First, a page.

Mr Rowland intends to have his day on Thursday and there will be one hell of a row if he is barred from the meeting or from voting his shares. Most analysts and institutions are backing the mining merger, which involves Lonrho swapping its 73 per cent stake in the younger West and East Plats mines for 32 per cent of an enlarged Implats group taking in Impala Platinum's and Gencor's older mines.

"It deserves a lot of scrutiny but the deal is right for Lonrho," says analyst Paul Beaufrere at broker James Capel.

Some of Mr Rowland's criticisms, now circulated in the latest missive to shareholders, do now seem wide of the mark. Lonrho insists the deal is worth pounds 402m net to the group, after writing off intra-group debt of pounds 46m and a pounds 36m legal claim against Impala.

Knocking them off again and suggesting the deal is really worth only pounds 330m would then be "double-counting". On the other hand, Lonrho's own circular is fuzzy on the debt point and the deal has already dropped in value from pounds 430m since the original announcement in June because of a fall in Impala's shares.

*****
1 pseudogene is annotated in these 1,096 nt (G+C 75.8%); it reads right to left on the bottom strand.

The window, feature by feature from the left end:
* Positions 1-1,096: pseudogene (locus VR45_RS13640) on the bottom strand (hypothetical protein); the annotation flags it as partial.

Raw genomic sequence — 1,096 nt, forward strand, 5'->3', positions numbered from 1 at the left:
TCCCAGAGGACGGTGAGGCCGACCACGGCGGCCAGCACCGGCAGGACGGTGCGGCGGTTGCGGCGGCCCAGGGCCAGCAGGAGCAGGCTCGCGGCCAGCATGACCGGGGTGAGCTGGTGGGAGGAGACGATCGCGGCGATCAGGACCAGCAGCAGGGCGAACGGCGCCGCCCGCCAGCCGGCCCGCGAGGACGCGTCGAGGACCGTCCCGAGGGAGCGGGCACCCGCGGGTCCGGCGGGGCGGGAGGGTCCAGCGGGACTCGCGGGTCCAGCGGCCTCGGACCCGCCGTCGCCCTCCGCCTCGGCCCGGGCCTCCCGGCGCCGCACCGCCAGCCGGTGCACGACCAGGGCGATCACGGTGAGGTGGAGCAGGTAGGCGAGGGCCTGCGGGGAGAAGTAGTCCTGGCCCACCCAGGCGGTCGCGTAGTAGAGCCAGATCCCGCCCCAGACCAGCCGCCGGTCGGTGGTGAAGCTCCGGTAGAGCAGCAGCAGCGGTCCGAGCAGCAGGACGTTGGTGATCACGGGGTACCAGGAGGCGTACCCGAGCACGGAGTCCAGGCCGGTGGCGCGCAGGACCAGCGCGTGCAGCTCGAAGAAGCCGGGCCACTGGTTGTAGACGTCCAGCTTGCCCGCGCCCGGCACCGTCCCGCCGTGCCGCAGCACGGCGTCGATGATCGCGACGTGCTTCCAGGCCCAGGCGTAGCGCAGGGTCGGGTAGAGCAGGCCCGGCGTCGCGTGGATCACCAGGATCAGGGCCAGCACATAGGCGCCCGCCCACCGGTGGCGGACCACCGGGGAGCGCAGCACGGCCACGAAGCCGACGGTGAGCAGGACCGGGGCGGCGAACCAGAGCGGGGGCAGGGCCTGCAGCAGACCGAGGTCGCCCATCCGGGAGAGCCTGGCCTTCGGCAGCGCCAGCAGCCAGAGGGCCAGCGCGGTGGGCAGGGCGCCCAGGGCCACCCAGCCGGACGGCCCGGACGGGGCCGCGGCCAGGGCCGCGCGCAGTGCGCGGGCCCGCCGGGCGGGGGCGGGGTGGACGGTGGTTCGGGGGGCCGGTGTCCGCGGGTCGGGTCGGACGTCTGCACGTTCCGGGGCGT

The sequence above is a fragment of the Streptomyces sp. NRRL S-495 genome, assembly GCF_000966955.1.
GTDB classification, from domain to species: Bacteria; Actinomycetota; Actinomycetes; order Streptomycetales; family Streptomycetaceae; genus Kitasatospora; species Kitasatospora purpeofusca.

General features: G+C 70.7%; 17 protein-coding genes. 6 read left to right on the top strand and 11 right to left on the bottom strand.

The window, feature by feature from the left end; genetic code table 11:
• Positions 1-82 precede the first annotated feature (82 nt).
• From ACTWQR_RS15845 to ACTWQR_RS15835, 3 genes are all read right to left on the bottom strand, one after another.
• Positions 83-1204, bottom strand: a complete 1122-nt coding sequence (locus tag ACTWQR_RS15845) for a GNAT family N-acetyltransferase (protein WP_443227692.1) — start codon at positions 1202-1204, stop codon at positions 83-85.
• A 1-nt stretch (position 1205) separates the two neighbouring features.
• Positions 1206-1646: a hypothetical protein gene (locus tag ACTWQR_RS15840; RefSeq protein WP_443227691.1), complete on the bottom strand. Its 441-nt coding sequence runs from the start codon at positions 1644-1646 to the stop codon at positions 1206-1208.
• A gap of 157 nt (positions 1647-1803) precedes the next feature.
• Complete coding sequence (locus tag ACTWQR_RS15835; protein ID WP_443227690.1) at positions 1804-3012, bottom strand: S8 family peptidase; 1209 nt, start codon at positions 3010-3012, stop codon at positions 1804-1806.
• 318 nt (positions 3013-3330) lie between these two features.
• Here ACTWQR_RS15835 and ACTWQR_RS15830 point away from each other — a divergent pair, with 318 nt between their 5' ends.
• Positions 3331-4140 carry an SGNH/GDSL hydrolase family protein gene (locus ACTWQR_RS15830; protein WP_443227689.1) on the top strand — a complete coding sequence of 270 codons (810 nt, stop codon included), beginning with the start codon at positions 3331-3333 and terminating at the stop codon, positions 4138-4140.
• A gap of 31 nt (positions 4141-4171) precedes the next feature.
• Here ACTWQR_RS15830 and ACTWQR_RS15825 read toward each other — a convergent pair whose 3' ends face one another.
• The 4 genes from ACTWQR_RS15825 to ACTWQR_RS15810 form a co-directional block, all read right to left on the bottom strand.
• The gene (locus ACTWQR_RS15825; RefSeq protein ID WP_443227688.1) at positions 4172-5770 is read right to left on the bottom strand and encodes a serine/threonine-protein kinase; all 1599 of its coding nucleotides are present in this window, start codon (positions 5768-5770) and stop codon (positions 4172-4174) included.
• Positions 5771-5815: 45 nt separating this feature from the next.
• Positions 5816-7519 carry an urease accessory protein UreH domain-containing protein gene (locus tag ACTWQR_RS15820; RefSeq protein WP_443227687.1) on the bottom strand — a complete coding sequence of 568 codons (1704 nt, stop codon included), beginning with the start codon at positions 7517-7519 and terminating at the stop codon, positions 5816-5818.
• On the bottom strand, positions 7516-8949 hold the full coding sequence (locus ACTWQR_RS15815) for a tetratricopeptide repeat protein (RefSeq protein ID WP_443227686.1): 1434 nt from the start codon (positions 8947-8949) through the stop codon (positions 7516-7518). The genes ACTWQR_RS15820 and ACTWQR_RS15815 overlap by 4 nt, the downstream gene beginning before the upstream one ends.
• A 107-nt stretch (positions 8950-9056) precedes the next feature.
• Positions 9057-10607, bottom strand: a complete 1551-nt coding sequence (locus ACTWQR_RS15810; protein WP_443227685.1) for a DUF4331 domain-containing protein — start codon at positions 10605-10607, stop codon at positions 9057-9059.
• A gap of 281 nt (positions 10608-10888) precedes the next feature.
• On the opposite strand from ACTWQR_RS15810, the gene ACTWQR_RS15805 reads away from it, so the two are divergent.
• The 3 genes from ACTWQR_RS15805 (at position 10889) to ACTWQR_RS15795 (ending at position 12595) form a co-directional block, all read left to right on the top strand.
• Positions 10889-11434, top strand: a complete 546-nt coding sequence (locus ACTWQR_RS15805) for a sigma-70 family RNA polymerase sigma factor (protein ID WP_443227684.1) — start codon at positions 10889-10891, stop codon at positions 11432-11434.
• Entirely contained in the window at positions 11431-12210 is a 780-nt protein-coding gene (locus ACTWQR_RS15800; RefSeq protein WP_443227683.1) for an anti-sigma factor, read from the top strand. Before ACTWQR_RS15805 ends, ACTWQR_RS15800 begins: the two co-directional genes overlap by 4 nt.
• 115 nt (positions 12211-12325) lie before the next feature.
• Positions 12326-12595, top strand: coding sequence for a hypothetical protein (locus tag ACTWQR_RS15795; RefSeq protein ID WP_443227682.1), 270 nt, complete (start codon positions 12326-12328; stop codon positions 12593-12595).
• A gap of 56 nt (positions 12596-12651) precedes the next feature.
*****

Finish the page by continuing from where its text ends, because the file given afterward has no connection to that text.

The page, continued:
Possibly more serious is a potential claim from South Africa's Bafokeng tribe over mining concessions to Impala. Lonrho is confident that any challenge will be beaten, but has an option to sell its new Implats shares to Gencor.

That sets a ceiling rather than a floor - the lesser of 74 rand per Implats share or the average price over the previous month. To get even the pounds 380m implied at 74 rand, that raises the prospect of Lonrho scrambling to use its option before Implats shares go through the floor on a successful Bafokeng claim. Other investors might scream and shout about that.

Whatever the battle of words will be on Thursday, Lonrho already has enough proxy votes to see the deal through. "Hasta la vista", though, this war will run and run.

Start your day with The Independent, sign up for daily news emails
PROMOTED VIDEO
ebooks
ebooksA year of political gossip, levity and intrigue from the sharpest pen in Westminster
News
Lena Dunham posing for an official portrait at Sundance 2015
people
Arts and Entertainment
Under the skin: Sarah Kane in May 1998
theatreThe story behind a new season of Sarah Kane plays